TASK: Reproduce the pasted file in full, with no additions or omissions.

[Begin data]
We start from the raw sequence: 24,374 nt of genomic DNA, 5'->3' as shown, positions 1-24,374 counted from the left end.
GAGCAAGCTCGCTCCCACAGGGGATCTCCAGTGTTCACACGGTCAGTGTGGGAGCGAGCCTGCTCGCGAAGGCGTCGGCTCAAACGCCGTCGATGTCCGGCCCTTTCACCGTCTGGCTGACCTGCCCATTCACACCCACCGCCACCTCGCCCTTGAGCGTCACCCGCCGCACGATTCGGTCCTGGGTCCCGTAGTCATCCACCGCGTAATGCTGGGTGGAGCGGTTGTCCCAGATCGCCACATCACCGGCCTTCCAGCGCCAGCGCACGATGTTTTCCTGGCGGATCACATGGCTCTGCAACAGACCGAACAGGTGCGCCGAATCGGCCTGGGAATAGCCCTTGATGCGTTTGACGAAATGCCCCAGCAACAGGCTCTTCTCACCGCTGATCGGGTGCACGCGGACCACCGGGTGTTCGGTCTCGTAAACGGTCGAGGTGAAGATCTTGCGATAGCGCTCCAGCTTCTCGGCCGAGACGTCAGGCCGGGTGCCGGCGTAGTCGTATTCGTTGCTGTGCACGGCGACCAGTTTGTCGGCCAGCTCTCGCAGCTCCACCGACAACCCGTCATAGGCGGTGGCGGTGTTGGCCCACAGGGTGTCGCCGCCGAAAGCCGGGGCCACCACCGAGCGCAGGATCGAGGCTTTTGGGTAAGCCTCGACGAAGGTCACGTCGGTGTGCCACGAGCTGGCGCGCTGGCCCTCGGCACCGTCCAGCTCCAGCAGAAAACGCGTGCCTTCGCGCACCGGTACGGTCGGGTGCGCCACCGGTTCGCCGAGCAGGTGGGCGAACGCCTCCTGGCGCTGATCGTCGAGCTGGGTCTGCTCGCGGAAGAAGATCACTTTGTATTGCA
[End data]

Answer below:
We start from the raw sequence: 24,374 nt of genomic DNA, 5'->3' as shown, positions 1-24,374 counted from the left end.
GAGCAAGCTCGCTCCCACAGGGGATCTCCAGTGTTCACACGGTCAGTGTGGGAGCGAGCCTGCTCGCGAAGGCGTCGGCTCAAACGCCGTCGATGTCCGGCCCTTTCACCGTCTGGCTGACCTGCCCATTCACACCCACCGCCACCTCGCCCTTGAGCGTCACCCGCCGCACGATTCGGTCCTGGGTCCCGTAGTCATCCACCGCGTAATGCTGGGTGGAGCGGTTGTCCCAGATCGCCACATCACCGGCCTTCCAGCGCCAGCGCACGATGTTTTCCTGGCGGATCACATGGCTCTGCAACAGACCGAACAGGTGCGCCGAATCGGCCTGGGAATAGCCCTTGATGCGTTTGACGAAATGCCCCAGCAACAGGCTCTTCTCACCGCTGATCGGGTGCACGCGGACCACCGGGTGTTCGGTCTCGTAAACGGTCGAGGTGAAGATCTTGCGATAGCGCTCCAGCTTCTCGGCCGAGACGTCAGGCCGGGTGCCGGCGTAGTCGTATTCGTTGCTGTGCACGGCGACCAGTTTGTCGGCCAGCTCTCGCAGCTCCACCGACAACCCGTCATAGGCGGTGGCGGTGTTGGCCCACAGGGTGTCGCCGCCGAAAGCCGGGGCCACCACCGAGCGCAGGATCGAGGCTTTTGGGTAAGCCTCGACGAAGGTCACGTCGGTGTGCCACGAGCTGGCGCGCTGGCCCTCGGCACCGTCCAGCTCCAGCAGAAAACGCGTGCCTTCGCGCACCGGTACGGTCGGGTGCGCCACCGGTTCGCCGAGCAGGTGGGCGAACGCCTCCTGGCGCTGATCGTCGAGCTGGGTCTGCTCGCGGAAGAAGATCACTTTGTATTGCA